> Nelson provided a summary of the wicked problem's characteristics similar
> to the one provided by Moody Ahmad in LO2359 but with enough differences
> to warrant citing Nelson's list. To wit . . .
> 1. Cannot be exhaustively formulated.
> 2. Every formulation is a statement of a solution.
> 3. No rule for knowing when to stop.
> 4. No true or false.
> 5. No exhaustive list of operations.
> 6. Many explanation for the same problem.
> 7. Every problem is a symptom of another problem.
> 8. No immediate or ultimate test.
> 9. One-shot solutions (no second tries).
> 10. Every problem is essentially unique.
In my reading, I believe that #9 means that you can't implement
a solution without affecting the problem, thereby producing
a new "wicked problem," should that solution not work. That
makes the "wicked problem" a moving target, shifting with each
imposed solution into a new problem.
#10 has dire consequences for the Learning Organization;
to the extent it's true, the LO can't hope to apply an
old solution to a new problem, although it can hope to
acquire progressively richer skills at addressing and
solving (or moving toward solution) "Wicked problems."
Mr Nichols go on to say:
> So much for the citation; now for the comment.
> I don't believe in Santa Claus, the Tooth Fairy, or the Easter Bunny, and
> I also don't believe in "Wicked Problems."
You may's well not believe in sunrises, trees and air, while
you're at it, for the occurrence of "wicked problems" is as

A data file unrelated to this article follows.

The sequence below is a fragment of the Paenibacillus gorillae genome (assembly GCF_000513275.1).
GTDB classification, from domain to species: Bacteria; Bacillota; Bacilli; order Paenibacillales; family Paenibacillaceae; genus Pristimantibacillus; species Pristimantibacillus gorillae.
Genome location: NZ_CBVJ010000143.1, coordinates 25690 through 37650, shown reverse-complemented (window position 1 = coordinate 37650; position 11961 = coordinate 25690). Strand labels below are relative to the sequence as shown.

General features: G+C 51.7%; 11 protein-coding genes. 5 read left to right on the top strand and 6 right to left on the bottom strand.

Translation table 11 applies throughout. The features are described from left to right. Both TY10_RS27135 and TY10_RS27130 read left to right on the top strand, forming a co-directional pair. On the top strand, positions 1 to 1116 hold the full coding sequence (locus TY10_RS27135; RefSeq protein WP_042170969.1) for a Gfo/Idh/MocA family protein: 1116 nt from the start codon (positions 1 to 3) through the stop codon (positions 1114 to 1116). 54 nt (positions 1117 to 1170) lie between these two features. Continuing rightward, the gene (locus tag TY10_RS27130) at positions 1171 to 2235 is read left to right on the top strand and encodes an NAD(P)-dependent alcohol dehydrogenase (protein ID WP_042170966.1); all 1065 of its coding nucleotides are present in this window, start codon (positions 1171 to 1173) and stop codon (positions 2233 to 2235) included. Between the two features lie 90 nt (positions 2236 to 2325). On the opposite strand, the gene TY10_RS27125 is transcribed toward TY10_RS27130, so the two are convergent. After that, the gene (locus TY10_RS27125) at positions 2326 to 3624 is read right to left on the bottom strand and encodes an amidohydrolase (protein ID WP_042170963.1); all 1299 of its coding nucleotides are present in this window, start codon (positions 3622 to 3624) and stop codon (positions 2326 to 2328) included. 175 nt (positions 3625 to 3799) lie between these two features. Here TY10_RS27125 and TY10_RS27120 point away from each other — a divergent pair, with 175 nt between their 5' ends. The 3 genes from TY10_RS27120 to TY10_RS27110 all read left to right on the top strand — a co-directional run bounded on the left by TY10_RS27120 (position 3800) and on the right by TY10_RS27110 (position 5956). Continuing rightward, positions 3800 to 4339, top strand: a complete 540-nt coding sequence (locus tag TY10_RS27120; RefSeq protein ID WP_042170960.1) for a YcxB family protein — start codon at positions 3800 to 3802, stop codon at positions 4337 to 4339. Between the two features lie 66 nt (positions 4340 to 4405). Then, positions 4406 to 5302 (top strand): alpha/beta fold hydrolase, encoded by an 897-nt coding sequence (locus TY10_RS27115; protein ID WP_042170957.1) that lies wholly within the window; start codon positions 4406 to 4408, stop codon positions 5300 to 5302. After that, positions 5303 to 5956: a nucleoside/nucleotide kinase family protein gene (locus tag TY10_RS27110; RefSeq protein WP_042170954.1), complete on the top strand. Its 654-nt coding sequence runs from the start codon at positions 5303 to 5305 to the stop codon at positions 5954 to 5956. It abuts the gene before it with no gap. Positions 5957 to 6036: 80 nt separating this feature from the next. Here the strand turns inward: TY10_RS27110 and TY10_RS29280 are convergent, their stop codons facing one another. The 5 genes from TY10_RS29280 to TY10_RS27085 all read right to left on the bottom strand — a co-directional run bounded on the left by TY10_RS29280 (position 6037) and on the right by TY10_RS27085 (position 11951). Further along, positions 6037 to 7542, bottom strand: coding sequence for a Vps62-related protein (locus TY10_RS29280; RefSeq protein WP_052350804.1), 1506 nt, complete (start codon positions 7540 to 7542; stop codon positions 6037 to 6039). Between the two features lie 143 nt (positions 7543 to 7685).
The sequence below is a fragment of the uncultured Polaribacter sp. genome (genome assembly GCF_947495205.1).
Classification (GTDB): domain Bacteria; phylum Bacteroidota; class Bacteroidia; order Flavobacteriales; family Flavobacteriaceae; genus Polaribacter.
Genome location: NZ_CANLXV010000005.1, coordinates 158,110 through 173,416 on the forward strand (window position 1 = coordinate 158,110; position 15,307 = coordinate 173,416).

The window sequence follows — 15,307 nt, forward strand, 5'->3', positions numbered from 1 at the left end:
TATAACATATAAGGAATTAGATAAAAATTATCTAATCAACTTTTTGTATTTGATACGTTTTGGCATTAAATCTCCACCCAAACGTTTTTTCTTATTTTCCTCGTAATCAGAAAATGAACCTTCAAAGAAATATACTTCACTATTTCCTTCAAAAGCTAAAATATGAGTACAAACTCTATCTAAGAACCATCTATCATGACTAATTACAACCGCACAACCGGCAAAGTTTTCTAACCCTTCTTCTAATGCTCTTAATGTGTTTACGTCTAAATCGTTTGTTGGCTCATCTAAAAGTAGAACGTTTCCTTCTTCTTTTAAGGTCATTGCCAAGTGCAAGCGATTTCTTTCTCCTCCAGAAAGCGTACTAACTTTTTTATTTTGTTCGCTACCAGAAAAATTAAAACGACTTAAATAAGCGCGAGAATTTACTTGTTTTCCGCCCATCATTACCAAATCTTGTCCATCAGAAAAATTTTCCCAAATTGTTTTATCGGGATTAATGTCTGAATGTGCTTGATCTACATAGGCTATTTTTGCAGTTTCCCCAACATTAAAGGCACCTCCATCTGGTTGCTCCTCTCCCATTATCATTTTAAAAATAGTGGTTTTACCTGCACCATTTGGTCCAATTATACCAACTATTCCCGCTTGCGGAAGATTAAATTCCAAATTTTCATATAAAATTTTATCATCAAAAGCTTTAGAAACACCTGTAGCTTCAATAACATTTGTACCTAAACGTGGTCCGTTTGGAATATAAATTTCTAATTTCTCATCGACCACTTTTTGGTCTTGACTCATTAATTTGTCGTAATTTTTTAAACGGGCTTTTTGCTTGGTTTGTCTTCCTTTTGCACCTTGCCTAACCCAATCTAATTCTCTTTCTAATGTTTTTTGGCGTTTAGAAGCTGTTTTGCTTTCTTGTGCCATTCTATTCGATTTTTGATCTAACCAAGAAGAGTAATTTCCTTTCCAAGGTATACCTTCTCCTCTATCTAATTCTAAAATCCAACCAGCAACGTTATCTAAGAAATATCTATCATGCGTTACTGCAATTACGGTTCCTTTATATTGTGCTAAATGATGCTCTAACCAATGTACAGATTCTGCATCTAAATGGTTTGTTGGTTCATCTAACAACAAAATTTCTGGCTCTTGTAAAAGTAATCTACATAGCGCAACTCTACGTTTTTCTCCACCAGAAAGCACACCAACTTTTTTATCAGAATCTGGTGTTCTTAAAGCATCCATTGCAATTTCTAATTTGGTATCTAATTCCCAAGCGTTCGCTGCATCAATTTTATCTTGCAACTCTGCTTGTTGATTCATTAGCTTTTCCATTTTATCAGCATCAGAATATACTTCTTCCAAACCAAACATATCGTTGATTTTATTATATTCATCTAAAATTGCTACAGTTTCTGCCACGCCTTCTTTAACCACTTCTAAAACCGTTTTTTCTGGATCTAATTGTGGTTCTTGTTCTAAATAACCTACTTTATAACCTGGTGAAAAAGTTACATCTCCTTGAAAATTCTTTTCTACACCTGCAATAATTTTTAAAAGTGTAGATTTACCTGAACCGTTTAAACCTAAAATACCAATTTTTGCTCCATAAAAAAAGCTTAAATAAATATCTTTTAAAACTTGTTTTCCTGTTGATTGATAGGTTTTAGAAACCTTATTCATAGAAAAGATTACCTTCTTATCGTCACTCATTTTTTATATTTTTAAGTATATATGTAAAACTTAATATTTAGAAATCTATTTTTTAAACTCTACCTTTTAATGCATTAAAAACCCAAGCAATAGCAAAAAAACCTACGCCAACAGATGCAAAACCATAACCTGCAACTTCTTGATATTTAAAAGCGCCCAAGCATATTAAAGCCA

> It strikes me that solving problems hinges first on defining the results
> to be achieved (i.e., specifying the so-called "solved state"), and second
> on identifying the structure of the problem situation (i.e., the set of
> variables, their connections, and relationships that must be manipulated
> so as to bring about the desired results). Failure to do either of these
> will certainly result in "wicked problems."
Yes, but the point is there are some problems for which "solved
state" involves inherent contradications, for which the structure
is unknowable, and for which all the "variables, their connections,
and relationships" are indeterminate. These certainly *are* the
"wicked problems." And, yes, Virginia, they exist in the hearts
of men and women everywhere.
> I hope everyone finds this useful, even if not to their liking.
I sincerely would love to see your solutions for the following
problems, which I consider "wicked," and for which our current
world seems to be seeking solution. In fact, I'd be happy if
you can completely specify the "solved state" for them that will
satisfy all legitimate constituents in the relevant population:
1. A common core of laws for all nations sufficiently broad to
facilitate commerce and protect individuals.
2. World hunger.
3. Choosing the right operating system(s) for a large corporation.
4. ...(Need I go on?)
I am reminded of the definition of a Pareto Optimization:
It is an optimization that, once made, leaves no one any
worse off than they were before that optimization.
And, of course, it is followed immediately by Pareto's Conjecture:
"There's no such thing as a Pareto Optimization."
(Which is tantamount to TANSTAAFL.)
-- Carol Anne Ogdin "If we fixed a hangnail the way our Deep Woods Technology, Inc. government fixed the economy, we'd CAOgdin @ DeepWoods.com slam a car door on it." --Cullen Hightower